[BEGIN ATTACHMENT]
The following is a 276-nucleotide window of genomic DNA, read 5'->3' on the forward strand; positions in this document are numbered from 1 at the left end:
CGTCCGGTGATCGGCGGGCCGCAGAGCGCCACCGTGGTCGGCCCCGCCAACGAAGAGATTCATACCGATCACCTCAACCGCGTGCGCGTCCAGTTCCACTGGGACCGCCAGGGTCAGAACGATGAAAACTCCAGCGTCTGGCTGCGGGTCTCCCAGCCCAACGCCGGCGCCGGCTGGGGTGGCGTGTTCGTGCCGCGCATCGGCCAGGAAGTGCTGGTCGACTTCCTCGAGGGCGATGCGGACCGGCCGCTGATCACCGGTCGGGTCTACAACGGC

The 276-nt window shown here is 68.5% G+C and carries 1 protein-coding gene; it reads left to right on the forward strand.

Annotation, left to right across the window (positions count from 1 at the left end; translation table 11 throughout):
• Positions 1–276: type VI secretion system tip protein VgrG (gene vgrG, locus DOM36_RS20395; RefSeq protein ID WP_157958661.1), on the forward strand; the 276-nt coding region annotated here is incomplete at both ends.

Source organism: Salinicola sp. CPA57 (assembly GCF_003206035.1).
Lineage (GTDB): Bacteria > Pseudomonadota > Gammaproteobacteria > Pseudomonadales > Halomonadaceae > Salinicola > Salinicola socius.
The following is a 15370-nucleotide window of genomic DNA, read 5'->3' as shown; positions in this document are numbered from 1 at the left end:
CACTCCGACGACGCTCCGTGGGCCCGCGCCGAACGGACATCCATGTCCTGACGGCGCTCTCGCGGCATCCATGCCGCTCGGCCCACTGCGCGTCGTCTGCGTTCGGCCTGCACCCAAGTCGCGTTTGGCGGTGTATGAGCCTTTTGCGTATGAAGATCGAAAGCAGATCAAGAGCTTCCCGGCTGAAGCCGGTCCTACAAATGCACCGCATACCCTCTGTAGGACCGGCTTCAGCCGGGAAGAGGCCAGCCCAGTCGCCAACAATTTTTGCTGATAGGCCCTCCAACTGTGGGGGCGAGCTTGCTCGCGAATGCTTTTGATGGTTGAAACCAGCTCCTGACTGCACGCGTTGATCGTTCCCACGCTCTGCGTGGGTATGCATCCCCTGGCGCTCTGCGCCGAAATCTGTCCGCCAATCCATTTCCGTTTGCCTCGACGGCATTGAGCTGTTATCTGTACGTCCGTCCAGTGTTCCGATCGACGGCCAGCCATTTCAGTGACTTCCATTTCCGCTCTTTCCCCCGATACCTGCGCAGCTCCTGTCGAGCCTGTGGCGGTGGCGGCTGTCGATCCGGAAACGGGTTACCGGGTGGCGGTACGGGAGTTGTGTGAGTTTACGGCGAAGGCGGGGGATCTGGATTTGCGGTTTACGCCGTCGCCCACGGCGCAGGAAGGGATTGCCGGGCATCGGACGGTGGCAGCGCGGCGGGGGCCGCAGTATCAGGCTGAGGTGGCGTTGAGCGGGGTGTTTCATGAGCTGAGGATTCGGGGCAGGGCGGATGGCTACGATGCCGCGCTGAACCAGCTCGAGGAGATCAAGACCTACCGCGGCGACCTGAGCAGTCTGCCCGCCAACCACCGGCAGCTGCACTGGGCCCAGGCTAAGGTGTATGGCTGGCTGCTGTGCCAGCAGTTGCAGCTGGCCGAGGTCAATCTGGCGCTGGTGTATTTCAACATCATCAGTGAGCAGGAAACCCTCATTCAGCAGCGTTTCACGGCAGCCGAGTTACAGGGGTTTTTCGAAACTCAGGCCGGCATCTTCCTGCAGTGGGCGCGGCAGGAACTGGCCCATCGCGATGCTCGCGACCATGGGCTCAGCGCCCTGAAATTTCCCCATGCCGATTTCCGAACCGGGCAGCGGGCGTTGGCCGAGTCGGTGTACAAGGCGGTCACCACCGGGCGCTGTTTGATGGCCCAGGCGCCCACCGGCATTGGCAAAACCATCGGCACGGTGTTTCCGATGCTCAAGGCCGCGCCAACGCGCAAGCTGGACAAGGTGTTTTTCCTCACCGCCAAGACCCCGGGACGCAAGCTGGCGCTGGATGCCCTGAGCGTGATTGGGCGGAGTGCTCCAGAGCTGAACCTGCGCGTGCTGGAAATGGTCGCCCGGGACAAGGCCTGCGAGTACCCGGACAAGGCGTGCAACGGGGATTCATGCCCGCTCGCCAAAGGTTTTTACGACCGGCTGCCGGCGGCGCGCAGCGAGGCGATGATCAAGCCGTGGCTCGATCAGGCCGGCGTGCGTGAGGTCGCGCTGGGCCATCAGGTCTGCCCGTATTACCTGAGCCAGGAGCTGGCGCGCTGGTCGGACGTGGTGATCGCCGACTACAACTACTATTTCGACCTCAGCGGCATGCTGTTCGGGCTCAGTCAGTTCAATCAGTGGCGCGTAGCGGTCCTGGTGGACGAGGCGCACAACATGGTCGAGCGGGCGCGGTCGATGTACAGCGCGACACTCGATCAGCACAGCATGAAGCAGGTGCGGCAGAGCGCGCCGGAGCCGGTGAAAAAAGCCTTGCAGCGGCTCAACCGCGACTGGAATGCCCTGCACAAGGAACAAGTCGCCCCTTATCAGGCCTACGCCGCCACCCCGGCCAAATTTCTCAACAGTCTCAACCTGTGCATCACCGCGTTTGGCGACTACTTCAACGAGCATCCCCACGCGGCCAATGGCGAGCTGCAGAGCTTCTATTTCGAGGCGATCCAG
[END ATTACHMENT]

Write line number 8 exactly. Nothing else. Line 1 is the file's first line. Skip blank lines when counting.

The following is a 15370-nucleotide window of genomic DNA, read 5'->3' as shown; positions in this document are numbered from 1 at the left end: